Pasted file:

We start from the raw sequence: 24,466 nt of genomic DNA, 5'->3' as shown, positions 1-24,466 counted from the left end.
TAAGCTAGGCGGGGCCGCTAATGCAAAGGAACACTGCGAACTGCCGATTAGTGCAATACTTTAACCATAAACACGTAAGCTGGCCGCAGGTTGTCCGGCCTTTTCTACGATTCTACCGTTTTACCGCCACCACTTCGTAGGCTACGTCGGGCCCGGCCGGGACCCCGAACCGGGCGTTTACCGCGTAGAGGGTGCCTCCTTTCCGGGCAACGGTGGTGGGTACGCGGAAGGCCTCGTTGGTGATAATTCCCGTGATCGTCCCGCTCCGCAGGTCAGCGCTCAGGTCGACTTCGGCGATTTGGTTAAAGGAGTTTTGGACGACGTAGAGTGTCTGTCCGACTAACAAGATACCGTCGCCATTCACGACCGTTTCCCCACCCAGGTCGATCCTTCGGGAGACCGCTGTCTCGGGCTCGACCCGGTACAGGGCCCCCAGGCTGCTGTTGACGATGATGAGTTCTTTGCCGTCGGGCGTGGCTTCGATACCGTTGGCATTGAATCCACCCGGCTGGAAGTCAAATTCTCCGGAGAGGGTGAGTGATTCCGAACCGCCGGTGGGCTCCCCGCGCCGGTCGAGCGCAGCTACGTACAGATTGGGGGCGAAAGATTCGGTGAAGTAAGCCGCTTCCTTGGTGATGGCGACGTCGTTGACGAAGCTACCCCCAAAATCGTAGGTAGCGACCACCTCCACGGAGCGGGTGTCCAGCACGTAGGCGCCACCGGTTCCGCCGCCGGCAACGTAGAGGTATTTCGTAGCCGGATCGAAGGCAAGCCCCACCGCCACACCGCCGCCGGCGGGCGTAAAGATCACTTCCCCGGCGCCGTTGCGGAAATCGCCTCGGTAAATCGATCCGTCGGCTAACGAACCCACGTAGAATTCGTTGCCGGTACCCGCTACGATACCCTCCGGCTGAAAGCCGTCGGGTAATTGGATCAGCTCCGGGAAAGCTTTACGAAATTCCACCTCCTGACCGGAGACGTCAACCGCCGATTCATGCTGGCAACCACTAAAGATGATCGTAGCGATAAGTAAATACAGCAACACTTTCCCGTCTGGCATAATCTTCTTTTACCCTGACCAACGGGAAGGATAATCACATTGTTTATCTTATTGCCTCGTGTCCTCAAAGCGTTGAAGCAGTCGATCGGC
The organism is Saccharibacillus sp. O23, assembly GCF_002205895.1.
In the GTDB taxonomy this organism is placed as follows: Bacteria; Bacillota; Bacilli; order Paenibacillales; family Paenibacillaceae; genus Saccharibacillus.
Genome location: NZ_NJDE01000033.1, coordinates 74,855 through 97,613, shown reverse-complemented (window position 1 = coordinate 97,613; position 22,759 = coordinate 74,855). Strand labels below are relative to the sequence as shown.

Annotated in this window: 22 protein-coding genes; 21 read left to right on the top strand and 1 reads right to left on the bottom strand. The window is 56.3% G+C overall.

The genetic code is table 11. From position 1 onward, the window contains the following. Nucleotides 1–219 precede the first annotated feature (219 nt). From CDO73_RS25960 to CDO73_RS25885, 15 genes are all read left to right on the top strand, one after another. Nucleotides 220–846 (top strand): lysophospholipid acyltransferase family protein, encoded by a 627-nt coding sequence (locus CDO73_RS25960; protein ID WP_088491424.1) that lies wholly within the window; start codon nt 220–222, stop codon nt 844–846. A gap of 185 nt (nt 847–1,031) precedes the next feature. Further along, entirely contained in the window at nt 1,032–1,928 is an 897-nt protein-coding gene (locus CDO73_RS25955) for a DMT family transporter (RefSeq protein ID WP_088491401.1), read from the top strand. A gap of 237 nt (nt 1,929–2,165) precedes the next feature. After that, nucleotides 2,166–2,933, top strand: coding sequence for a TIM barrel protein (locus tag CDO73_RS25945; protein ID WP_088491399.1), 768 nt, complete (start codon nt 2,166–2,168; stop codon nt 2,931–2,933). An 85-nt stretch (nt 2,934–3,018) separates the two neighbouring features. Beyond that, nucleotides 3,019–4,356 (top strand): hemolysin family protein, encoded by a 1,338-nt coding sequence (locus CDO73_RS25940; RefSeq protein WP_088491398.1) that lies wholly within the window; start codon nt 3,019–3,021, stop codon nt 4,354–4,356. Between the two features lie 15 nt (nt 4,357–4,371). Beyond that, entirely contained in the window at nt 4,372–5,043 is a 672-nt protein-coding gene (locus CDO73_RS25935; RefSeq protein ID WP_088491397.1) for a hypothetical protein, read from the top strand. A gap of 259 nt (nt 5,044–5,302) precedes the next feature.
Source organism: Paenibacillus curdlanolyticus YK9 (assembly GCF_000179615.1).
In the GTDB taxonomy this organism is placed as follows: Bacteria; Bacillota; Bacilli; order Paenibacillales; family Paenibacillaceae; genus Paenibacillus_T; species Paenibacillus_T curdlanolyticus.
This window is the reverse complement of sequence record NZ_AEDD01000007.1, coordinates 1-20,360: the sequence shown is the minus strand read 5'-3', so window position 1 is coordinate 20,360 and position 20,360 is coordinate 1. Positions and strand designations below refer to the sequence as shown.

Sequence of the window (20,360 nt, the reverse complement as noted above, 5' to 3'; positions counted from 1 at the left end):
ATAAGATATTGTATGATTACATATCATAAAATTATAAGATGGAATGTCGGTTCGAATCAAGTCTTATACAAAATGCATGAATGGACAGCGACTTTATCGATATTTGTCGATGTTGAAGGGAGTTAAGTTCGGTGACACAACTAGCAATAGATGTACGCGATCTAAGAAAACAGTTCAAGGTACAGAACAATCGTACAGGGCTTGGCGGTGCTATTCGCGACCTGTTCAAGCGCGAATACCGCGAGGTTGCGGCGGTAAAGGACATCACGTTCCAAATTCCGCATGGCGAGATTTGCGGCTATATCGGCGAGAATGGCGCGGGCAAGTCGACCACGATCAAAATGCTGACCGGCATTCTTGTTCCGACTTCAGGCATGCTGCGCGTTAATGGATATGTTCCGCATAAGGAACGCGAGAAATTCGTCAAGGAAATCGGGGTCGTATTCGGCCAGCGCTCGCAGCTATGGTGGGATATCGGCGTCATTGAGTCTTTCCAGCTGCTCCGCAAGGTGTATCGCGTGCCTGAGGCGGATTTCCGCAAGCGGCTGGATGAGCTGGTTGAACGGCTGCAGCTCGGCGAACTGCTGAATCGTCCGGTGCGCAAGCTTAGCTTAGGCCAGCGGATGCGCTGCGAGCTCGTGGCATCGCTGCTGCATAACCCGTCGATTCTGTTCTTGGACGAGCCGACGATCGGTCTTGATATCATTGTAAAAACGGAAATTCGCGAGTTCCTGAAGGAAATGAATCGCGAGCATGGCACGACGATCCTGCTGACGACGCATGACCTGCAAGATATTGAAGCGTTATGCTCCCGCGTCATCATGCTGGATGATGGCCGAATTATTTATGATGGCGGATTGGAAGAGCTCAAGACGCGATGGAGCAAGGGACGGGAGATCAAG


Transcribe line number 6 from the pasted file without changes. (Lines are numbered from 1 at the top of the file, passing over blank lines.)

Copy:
Annotated in this window: 22 protein-coding genes; 21 read left to right on the top strand and 1 reads right to left on the bottom strand. The window is 56.3% G+C overall.